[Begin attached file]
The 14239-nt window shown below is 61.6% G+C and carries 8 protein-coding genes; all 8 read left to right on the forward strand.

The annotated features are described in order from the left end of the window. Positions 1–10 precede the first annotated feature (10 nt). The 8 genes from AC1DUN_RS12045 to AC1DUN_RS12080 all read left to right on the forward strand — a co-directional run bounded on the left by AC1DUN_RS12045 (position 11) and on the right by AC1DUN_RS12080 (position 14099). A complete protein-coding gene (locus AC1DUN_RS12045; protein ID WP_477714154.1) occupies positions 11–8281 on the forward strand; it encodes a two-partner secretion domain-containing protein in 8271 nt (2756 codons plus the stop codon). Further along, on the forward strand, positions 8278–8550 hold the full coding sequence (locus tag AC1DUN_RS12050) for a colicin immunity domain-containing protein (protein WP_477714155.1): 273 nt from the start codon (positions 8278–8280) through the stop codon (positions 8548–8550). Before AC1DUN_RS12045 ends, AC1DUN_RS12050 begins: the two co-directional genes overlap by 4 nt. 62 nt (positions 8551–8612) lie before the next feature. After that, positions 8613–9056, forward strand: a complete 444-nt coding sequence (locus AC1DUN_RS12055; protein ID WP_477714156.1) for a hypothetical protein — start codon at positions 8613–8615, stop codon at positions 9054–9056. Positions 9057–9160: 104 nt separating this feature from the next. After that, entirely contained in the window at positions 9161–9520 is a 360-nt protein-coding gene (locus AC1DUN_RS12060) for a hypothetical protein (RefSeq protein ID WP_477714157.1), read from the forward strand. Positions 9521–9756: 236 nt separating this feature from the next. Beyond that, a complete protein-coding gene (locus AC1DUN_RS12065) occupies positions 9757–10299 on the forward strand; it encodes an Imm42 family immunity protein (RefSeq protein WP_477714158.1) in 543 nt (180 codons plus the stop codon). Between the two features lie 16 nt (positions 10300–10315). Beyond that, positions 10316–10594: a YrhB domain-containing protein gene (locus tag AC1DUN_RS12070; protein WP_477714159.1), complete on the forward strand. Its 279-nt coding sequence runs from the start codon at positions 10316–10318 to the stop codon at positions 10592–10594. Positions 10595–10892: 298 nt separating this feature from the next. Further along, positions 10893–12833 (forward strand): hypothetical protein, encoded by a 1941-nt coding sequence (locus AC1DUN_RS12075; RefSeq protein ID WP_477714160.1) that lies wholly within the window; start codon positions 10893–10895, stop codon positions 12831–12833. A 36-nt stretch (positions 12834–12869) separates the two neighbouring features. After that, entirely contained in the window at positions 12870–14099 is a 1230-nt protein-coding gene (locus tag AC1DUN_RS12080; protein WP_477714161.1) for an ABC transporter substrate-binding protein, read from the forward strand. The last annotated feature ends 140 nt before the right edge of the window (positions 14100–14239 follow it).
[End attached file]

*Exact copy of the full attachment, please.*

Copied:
The 14239-nt window shown below is 61.6% G+C and carries 8 protein-coding genes; all 8 read left to right on the forward strand.

The annotated features are described in order from the left end of the window. Positions 1–10 precede the first annotated feature (10 nt). The 8 genes from AC1DUN_RS12045 to AC1DUN_RS12080 all read left to right on the forward strand — a co-directional run bounded on the left by AC1DUN_RS12045 (position 11) and on the right by AC1DUN_RS12080 (position 14099). A complete protein-coding gene (locus AC1DUN_RS12045; protein ID WP_477714154.1) occupies positions 11–8281 on the forward strand; it encodes a two-partner secretion domain-containing protein in 8271 nt (2756 codons plus the stop codon). Further along, on the forward strand, positions 8278–8550 hold the full coding sequence (locus tag AC1DUN_RS12050) for a colicin immunity domain-containing protein (protein WP_477714155.1): 273 nt from the start codon (positions 8278–8280) through the stop codon (positions 8548–8550). Before AC1DUN_RS12045 ends, AC1DUN_RS12050 begins: the two co-directional genes overlap by 4 nt. 62 nt (positions 8551–8612) lie before the next feature. After that, positions 8613–9056, forward strand: a complete 444-nt coding sequence (locus AC1DUN_RS12055; protein ID WP_477714156.1) for a hypothetical protein — start codon at positions 8613–8615, stop codon at positions 9054–9056. Positions 9057–9160: 104 nt separating this feature from the next. After that, entirely contained in the window at positions 9161–9520 is a 360-nt protein-coding gene (locus AC1DUN_RS12060) for a hypothetical protein (RefSeq protein ID WP_477714157.1), read from the forward strand. Positions 9521–9756: 236 nt separating this feature from the next. Beyond that, a complete protein-coding gene (locus AC1DUN_RS12065) occupies positions 9757–10299 on the forward strand; it encodes an Imm42 family immunity protein (RefSeq protein WP_477714158.1) in 543 nt (180 codons plus the stop codon). Between the two features lie 16 nt (positions 10300–10315). Beyond that, positions 10316–10594: a YrhB domain-containing protein gene (locus tag AC1DUN_RS12070; protein WP_477714159.1), complete on the forward strand. Its 279-nt coding sequence runs from the start codon at positions 10316–10318 to the stop codon at positions 10592–10594. Positions 10595–10892: 298 nt separating this feature from the next. Further along, positions 10893–12833 (forward strand): hypothetical protein, encoded by a 1941-nt coding sequence (locus AC1DUN_RS12075; RefSeq protein ID WP_477714160.1) that lies wholly within the window; start codon positions 10893–10895, stop codon positions 12831–12833. A 36-nt stretch (positions 12834–12869) separates the two neighbouring features. After that, entirely contained in the window at positions 12870–14099 is a 1230-nt protein-coding gene (locus tag AC1DUN_RS12080; protein WP_477714161.1) for an ABC transporter substrate-binding protein, read from the forward strand. The last annotated feature ends 140 nt before the right edge of the window (positions 14100–14239 follow it).